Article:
This week, we examine why the term “culture fit” can be harmful, the negative side effects of indispensable manager syndrome, a study that measured HR leaders’ ambition to learn, the top employee stressors, and how to retain good people with ‘stay’ interviews.
What does it mean when a hiring manager says, “I’m just not sure the candidate is the right fit for our company?” According to Lars Schmidt, Founder and Principal at the HR consulting firm Amplify, this phrase has “become the embodiment of unconscious bias.” If you allow it to be used in your organization, it can harm your culture.
As businesses grow, organizations can grind to a bureaucratic halt. What once took two approvals now takes eight. Business units that once worked side by side now operate out of different buildings. And amidst the chaos, a few heroic managers navigate the mess and help everyone get things done. But could they be hurting more than helping?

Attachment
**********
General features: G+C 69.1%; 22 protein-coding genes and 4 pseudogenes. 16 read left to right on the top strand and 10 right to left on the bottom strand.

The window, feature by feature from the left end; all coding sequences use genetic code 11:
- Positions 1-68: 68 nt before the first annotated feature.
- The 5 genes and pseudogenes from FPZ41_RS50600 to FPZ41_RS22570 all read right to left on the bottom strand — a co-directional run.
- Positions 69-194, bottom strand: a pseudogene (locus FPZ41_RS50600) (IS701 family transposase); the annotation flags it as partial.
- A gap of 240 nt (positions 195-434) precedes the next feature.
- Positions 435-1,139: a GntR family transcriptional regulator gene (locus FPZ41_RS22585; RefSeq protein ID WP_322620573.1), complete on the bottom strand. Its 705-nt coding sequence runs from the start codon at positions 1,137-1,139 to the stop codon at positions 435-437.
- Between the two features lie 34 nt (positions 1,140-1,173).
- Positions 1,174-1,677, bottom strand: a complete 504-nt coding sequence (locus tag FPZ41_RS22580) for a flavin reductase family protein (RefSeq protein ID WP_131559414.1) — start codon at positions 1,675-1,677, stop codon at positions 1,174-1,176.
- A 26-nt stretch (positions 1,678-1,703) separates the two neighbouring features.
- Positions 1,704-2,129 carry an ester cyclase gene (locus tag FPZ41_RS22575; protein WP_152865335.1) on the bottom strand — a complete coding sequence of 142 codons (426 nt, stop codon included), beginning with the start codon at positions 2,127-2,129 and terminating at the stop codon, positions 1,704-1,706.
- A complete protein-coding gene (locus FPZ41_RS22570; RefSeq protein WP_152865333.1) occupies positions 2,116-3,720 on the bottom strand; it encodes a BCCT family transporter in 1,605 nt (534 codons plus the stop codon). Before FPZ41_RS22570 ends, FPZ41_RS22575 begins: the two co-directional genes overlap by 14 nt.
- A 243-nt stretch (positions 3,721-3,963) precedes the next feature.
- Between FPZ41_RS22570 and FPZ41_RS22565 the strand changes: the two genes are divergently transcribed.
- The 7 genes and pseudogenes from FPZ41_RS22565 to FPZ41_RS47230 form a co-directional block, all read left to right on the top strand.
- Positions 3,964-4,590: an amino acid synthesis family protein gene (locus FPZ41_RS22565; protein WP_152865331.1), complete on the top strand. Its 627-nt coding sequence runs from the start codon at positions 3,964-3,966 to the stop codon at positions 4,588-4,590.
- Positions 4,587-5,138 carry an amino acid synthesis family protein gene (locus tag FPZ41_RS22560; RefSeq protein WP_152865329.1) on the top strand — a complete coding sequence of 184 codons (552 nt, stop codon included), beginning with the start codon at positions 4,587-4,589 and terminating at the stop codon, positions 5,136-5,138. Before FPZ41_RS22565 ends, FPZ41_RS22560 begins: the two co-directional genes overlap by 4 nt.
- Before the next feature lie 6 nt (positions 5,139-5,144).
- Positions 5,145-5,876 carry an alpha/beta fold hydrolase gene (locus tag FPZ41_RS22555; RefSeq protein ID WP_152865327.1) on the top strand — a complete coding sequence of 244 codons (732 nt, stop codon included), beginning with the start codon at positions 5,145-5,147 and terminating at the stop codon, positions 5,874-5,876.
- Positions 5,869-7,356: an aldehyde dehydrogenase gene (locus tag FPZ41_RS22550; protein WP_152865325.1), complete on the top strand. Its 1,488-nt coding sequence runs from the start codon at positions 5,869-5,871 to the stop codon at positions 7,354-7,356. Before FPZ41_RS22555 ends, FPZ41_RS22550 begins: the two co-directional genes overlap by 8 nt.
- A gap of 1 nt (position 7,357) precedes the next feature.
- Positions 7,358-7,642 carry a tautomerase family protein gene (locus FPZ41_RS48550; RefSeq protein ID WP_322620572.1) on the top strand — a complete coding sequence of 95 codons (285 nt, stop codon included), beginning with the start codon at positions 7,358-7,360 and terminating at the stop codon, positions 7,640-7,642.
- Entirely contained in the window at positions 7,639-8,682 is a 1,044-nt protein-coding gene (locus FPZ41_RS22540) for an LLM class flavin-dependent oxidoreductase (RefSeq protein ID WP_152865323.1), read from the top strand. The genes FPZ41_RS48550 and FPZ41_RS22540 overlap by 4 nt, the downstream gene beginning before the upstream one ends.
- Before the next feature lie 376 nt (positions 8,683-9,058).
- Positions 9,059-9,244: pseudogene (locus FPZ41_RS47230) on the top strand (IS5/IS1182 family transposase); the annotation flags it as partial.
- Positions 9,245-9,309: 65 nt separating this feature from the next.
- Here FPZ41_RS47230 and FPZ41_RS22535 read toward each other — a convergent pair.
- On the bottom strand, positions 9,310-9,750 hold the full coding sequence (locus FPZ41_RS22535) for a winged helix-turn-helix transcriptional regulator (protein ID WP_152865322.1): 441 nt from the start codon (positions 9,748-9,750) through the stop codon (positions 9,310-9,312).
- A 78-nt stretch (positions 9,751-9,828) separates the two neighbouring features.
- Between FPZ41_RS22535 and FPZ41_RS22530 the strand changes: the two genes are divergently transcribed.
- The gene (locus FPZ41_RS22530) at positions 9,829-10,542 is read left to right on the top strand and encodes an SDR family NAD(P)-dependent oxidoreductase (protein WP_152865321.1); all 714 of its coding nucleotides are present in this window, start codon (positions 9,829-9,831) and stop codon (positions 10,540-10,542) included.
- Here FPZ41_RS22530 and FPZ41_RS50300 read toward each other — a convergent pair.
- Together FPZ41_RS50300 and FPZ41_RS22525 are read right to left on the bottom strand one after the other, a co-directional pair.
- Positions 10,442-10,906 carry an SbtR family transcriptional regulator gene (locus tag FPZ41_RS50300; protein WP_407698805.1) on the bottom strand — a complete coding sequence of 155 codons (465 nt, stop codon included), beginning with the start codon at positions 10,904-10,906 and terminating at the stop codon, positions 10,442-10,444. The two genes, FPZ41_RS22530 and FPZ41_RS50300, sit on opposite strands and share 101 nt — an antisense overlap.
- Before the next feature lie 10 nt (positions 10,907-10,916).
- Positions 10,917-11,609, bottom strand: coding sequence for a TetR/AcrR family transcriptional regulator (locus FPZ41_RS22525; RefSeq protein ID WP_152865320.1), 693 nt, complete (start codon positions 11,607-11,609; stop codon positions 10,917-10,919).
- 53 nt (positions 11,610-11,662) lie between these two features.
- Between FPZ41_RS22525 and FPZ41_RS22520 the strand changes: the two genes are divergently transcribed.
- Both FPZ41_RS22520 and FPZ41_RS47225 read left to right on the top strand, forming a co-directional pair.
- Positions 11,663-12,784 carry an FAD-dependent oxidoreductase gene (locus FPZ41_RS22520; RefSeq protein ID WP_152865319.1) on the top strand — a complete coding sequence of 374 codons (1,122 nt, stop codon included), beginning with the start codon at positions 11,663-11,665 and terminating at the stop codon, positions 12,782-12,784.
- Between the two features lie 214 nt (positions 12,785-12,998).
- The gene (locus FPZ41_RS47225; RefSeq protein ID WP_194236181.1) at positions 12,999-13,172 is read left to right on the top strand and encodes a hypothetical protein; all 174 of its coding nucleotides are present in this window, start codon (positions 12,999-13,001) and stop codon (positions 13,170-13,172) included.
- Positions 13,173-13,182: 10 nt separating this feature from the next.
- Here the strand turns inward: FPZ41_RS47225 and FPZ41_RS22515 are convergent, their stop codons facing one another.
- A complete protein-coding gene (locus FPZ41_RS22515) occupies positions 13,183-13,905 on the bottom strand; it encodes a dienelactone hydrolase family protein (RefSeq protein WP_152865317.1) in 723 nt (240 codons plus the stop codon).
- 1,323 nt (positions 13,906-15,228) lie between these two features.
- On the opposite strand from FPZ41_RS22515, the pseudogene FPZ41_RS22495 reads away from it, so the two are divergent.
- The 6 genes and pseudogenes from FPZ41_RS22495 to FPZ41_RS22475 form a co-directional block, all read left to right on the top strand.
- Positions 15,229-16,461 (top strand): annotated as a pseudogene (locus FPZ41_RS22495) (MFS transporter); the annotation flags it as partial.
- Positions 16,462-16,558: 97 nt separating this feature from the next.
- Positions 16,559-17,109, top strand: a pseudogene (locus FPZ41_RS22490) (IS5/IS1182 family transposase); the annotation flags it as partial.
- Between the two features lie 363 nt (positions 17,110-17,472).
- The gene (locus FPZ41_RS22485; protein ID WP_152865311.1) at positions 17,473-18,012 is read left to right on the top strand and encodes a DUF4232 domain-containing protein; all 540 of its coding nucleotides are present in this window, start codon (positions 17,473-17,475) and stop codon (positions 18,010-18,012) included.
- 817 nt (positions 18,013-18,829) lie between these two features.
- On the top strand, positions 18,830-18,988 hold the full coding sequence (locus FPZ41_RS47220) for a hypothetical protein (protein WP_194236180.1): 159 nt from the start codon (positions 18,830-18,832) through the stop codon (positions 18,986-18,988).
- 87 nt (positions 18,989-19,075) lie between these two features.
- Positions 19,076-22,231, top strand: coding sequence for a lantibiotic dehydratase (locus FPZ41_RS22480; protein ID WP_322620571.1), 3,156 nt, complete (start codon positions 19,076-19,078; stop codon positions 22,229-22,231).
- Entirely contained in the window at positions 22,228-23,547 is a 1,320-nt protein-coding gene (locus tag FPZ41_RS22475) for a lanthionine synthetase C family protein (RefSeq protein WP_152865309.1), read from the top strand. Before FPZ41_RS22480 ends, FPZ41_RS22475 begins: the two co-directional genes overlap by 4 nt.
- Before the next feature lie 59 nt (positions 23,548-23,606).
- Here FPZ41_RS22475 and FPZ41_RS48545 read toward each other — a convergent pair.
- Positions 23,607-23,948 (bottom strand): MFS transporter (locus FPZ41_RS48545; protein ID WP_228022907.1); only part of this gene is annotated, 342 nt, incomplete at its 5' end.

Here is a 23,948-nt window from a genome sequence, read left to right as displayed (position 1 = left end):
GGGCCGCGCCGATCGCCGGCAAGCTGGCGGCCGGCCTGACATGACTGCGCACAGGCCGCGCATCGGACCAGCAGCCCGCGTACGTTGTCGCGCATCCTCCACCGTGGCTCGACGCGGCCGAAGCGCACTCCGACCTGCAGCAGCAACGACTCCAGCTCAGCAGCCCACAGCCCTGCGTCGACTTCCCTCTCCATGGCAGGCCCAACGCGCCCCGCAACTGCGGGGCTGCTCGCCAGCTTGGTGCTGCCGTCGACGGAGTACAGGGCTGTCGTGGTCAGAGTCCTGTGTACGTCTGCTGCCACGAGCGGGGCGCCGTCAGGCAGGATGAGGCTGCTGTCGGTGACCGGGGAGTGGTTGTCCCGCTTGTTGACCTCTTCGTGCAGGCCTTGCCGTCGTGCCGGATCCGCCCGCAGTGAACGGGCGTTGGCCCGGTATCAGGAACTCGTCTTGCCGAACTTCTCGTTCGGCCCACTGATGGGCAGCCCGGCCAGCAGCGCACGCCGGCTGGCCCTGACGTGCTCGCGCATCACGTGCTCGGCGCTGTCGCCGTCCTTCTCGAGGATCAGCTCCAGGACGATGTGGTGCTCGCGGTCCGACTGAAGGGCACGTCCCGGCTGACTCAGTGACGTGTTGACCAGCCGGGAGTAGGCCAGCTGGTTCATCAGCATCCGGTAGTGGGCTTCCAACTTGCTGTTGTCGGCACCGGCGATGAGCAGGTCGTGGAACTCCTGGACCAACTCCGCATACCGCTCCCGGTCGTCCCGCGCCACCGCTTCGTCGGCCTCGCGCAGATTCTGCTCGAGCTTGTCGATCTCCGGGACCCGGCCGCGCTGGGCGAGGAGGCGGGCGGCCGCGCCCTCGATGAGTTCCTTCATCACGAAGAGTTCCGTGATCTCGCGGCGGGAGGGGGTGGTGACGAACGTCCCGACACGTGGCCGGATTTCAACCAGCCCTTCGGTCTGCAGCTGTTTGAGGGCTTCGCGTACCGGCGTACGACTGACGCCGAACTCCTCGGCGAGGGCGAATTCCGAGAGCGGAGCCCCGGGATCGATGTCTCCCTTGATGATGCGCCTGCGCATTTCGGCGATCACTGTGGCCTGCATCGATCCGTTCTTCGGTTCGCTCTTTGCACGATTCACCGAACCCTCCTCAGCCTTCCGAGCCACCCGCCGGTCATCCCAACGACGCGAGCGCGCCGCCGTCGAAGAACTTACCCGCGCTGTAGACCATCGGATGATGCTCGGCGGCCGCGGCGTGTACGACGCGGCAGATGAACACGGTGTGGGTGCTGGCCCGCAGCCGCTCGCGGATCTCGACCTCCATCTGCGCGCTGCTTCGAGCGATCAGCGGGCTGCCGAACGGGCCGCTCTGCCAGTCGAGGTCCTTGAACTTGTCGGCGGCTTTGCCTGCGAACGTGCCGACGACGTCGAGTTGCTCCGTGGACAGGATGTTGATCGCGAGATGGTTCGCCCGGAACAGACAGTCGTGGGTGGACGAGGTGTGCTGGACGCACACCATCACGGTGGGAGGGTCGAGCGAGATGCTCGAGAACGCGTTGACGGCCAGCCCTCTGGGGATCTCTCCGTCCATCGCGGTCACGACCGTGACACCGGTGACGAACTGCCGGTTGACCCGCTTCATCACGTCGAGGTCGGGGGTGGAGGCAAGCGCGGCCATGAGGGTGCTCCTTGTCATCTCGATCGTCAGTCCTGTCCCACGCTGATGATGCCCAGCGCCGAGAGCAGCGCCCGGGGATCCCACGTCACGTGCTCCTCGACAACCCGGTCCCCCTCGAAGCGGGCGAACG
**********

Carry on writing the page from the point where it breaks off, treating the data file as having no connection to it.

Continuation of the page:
One result from a recent study by HR.com and Bamboo HR will surprise no one in the HR community: That HR professionals are voracious learners. Yet while they tend to be more educated than colleagues, only 25 percent called themselves experts. Are they selling themselves short, or might that be the key to their success?
Employees who don’t know what’s expected of them can’t perform their best work. This may seem obvious, but in workplace after workplace, it’s the top employee complaint, and as many as 57 percent of women and 60 percent of men say it has them feeling burnt out. The solution? More conversations, more often.
Do your employees know why they’re here? Not in the existential sense, but in the context of the workplace? HR leaders often don’t hear the truth until an exit interview and by then, it’s too late. So instead, become a master of the stay interview and help high-performers know exactly why this is their place.
That’s it for this week! Think you’ve got a few indispensable managers? Try out BetterWorks – it’s a great way to encourage better behavior.
If you missed last week’s Motivate Your Workforce, here it is: A-Teams, E-Tact, and Why Only 7% of People Have Great jobs